Immense amounts of data are flowing into and out of today’s businesses, but it's often difficult to know how to turn this data into actionable insights. Data science has incredible potential for businesses of all types to create models that find patterns in this data and use them as the basis for transformative software. From location sensor data and customer loyalty programs to predictive analytics that improve the customer experience, employee engagement, and operational efficiency, a world of possibility awaits organizations that can crack the data science code.
In the current hypercompetitive business environment, it’s not enough to automate processes and increase efficiency. To succeed, companies need to differentiate themselves from their competitors. But with the growth of digitally savvy customers who expect more from every transaction, it’s becoming increasingly difficult to differentiate on product alone. Customers are demanding a more personal, service-oriented approach from the companies with which they do business, and the bar continues to be reset at higher and higher levels. To meet this demand, and stay competitive, companies need to move from a transaction-based model to more value-based interactions. This means putting the experience first.
Digital transformation is on the tip of many tongues in the technology industry of late; but like many potentially seismic shifts, this concept’s meaning and the impact it will have on how day-to-day business gets done are taking some time to develop. CIO defines digital transformation as “the acceleration of business activities, processes, competencies, and models to fully leverage the changes and opportunities of digital technologies and their impact in a strategic and prioritized way.” But more than just acceleration, digital transformation is about the need for businesses to outpace digital disruption and stay competitive in a rapidly evolving business environment.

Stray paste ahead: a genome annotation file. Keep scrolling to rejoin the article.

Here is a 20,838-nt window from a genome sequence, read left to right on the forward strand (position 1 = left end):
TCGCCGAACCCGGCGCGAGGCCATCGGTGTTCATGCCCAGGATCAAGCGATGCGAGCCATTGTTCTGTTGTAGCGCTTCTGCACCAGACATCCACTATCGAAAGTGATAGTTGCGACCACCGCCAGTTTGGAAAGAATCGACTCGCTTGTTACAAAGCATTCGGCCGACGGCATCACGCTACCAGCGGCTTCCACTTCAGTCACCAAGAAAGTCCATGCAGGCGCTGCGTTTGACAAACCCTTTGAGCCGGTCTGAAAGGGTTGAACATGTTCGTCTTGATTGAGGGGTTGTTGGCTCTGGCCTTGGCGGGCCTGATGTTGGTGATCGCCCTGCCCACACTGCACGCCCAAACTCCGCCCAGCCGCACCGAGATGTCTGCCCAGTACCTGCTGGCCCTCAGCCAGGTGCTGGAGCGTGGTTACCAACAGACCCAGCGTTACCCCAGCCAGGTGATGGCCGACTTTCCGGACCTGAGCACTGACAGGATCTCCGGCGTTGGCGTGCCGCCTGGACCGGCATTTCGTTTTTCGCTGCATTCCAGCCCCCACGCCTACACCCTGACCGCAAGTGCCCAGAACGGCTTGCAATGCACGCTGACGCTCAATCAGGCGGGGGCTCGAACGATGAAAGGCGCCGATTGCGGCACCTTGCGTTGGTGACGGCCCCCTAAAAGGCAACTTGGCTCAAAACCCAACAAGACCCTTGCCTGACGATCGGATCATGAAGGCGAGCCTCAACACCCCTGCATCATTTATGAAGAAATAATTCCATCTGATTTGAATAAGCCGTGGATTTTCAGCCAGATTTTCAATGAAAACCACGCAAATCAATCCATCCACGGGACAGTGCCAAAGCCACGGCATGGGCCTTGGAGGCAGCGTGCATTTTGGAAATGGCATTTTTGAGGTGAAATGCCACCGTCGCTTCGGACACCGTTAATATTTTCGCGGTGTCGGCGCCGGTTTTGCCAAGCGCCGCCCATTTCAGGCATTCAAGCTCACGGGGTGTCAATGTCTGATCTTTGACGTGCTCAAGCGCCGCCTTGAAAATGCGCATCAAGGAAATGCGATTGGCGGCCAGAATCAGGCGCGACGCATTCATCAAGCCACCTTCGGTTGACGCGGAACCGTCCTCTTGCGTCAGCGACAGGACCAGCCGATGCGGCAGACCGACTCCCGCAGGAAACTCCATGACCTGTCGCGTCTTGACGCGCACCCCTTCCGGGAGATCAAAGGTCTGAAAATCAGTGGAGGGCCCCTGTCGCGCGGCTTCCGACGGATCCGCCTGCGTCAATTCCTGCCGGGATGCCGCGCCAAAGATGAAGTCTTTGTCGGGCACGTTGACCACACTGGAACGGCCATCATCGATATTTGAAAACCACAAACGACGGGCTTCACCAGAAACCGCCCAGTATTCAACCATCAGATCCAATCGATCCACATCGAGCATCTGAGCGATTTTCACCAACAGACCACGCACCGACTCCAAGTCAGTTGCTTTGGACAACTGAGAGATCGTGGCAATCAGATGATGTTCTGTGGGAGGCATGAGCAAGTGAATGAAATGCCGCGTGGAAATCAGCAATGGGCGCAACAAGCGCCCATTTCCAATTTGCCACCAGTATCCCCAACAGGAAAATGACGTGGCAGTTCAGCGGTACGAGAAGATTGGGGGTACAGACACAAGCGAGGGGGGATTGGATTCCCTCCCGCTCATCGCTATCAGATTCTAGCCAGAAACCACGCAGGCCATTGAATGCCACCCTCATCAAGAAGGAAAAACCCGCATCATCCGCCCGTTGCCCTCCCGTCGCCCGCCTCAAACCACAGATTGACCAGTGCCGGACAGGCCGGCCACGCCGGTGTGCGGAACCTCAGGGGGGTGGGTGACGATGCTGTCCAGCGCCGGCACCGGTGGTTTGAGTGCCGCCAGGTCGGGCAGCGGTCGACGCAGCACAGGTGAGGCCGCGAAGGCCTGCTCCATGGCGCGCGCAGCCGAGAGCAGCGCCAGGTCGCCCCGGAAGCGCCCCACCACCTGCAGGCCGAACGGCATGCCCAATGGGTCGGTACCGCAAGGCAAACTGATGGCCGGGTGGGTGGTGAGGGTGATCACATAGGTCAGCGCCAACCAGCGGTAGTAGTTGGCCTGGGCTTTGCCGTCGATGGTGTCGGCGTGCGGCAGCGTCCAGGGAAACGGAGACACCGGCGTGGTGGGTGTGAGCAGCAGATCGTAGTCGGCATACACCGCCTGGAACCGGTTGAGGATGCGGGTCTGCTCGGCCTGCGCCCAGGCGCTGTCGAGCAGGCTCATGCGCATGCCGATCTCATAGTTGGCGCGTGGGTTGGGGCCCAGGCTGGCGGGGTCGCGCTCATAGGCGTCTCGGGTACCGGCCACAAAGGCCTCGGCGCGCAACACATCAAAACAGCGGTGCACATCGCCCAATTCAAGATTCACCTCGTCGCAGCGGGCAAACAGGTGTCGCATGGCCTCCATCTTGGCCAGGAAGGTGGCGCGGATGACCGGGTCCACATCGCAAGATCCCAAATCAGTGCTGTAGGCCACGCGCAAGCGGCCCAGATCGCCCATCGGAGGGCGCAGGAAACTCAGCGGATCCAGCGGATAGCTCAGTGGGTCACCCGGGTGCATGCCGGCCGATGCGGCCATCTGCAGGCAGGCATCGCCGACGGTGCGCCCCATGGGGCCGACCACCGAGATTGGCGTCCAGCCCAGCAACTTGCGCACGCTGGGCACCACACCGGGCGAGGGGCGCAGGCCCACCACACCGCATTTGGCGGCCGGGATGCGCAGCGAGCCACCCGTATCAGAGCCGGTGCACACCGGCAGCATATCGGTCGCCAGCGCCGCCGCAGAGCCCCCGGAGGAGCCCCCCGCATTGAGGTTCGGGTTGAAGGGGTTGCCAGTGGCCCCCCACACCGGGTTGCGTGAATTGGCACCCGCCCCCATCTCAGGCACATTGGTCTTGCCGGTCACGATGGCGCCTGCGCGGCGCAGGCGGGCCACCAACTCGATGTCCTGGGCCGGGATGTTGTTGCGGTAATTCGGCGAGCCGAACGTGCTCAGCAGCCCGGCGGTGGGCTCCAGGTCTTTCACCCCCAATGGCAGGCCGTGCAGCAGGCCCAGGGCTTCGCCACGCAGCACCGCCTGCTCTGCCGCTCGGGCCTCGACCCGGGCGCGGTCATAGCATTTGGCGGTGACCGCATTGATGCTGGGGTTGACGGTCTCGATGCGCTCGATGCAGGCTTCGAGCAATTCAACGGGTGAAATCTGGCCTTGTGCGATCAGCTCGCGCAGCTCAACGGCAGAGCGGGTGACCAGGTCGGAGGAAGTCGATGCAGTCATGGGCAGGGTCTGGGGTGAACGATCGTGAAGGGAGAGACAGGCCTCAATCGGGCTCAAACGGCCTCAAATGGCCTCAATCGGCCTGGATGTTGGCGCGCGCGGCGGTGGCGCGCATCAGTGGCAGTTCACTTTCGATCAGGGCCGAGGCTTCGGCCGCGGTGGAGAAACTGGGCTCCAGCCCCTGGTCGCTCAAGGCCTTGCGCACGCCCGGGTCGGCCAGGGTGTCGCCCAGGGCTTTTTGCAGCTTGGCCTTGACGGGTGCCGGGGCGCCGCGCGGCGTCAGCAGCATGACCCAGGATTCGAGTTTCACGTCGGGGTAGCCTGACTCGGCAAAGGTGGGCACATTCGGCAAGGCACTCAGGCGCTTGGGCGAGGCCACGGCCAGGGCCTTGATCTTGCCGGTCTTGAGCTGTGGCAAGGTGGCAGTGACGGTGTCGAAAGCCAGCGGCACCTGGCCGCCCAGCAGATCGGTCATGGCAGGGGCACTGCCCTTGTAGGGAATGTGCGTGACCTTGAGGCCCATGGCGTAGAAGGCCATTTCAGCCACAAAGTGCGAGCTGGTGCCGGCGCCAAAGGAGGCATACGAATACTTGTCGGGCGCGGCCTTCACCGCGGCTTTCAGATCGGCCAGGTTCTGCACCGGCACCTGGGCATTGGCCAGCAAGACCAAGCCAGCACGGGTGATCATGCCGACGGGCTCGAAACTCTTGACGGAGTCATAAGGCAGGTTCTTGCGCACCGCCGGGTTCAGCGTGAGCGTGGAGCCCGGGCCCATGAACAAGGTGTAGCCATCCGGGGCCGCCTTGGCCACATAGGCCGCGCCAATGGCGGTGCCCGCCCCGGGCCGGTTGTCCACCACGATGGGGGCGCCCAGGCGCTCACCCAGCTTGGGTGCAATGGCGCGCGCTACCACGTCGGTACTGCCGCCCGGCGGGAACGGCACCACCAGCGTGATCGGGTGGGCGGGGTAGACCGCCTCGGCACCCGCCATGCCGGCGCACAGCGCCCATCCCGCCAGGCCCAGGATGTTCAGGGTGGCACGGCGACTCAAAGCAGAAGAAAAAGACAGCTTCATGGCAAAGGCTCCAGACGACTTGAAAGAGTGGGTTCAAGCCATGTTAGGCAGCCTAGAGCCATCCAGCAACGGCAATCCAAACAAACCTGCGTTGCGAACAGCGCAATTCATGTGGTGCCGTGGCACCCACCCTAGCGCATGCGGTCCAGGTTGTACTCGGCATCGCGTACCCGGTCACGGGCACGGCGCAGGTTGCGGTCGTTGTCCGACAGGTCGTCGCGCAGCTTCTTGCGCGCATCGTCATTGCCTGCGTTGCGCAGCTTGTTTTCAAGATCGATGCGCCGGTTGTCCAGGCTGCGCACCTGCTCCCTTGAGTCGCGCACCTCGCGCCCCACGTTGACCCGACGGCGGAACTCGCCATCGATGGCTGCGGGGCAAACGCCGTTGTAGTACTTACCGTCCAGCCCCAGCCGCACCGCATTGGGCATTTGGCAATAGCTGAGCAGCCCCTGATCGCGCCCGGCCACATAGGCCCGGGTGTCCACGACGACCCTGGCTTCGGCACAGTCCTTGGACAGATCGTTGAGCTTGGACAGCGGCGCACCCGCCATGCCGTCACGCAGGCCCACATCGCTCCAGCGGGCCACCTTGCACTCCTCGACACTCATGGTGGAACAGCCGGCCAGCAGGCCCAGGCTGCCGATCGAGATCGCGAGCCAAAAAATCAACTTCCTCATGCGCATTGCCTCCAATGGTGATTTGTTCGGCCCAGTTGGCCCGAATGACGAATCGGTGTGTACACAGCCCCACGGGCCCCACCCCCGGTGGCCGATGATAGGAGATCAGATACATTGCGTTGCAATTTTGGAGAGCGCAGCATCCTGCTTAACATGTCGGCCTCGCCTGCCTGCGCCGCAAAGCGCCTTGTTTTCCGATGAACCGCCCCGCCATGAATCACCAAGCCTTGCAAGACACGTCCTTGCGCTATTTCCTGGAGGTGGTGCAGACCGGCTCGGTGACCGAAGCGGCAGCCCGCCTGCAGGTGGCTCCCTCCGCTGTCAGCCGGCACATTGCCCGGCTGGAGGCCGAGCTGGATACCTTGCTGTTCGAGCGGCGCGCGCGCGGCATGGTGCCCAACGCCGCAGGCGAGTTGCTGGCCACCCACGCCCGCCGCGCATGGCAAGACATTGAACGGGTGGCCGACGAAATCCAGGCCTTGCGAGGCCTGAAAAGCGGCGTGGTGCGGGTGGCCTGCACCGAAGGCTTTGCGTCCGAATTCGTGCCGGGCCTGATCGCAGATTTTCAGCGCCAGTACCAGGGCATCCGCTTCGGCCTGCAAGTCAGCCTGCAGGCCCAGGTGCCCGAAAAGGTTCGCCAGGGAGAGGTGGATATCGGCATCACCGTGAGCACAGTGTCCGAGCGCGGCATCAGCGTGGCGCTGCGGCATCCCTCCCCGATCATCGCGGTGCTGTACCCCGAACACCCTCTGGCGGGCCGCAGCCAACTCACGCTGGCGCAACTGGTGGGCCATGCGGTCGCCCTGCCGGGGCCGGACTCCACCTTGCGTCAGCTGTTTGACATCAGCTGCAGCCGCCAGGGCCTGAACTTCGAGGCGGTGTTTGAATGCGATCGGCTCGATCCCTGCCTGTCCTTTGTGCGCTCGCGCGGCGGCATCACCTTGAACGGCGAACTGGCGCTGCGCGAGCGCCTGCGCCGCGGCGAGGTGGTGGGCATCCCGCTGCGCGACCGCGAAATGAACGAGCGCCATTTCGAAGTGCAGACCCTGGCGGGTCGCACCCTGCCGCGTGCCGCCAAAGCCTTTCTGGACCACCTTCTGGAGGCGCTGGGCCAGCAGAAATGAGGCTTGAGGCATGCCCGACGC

Regardless of industry, market, and geography, nearly every business on the globe has been touched by technological change. And these ongoing, and often unexpected, disruptions are impacting how business is conducted. For example, the World Economic Forum states, “It used to take Fortune 500 companies an average of 20 years to reach a billion dollar valuation; today’s digital start-ups are getting there in four.”
While increased competition is a powerful motivator for embracing digital transformation, so are the potential revenue opportunities. The World Economic Forum estimates that “the combined value—to society and industry—of digital transformation across industries is upwards of $100 trillion over the next 10 years.”
Infor® LX is an ERP solution that offers deep industry functionality and flexibility to help you adapt to new manufacturing trends and industry changes.
Infor LX is a comprehensive, flexible and advanced enterprise resource planning (ERP) solution for mixed mode and process manufacturers that operate with an IBM System i environment (formerly AS / 400 or iSeries). This solution improves the efficiency of the main business processes, including manufacturing, logistics, channel management, customer relations, relations with suppliers and financial management. With Infor LX, companies can improve their efficiency, agility, sustainability and profitability by improving their ability to manage variable demand and adapt to changing market conditions.